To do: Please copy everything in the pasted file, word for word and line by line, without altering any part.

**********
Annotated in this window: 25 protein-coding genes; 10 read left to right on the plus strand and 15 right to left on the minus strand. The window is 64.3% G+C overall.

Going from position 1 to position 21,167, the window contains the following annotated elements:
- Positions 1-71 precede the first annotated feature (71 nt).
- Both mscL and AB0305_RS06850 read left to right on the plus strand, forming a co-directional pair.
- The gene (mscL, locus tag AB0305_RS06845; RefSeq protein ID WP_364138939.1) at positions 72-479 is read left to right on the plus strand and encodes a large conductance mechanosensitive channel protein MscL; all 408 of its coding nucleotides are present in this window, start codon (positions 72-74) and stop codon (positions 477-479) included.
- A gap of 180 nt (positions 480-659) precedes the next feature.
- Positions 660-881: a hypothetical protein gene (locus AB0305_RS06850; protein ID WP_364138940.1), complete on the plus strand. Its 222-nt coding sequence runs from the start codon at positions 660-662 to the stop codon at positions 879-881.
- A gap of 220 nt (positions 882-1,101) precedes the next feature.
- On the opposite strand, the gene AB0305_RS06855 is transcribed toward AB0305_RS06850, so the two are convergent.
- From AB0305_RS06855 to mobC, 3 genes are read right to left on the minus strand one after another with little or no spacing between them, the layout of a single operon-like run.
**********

Annotated in this window: 25 protein-coding genes; 10 read left to right on the plus strand and 15 right to left on the minus strand. The window is 64.3% G+C overall.

Going from position 1 to position 21,167, the window contains the following annotated elements:
- Positions 1-71 precede the first annotated feature (71 nt).
- Both mscL and AB0305_RS06850 read left to right on the plus strand, forming a co-directional pair.
- The gene (mscL, locus tag AB0305_RS06845; RefSeq protein ID WP_364138939.1) at positions 72-479 is read left to right on the plus strand and encodes a large conductance mechanosensitive channel protein MscL; all 408 of its coding nucleotides are present in this window, start codon (positions 72-74) and stop codon (positions 477-479) included.
- A gap of 180 nt (positions 480-659) precedes the next feature.
- Positions 660-881: a hypothetical protein gene (locus AB0305_RS06850; protein ID WP_364138940.1), complete on the plus strand. Its 222-nt coding sequence runs from the start codon at positions 660-662 to the stop codon at positions 879-881.
- A gap of 220 nt (positions 882-1,101) precedes the next feature.
- On the opposite strand, the gene AB0305_RS06855 is transcribed toward AB0305_RS06850, so the two are convergent.
- From AB0305_RS06855 to mobC, 3 genes are read right to left on the minus strand one after another with little or no spacing between them, the layout of a single operon-like run.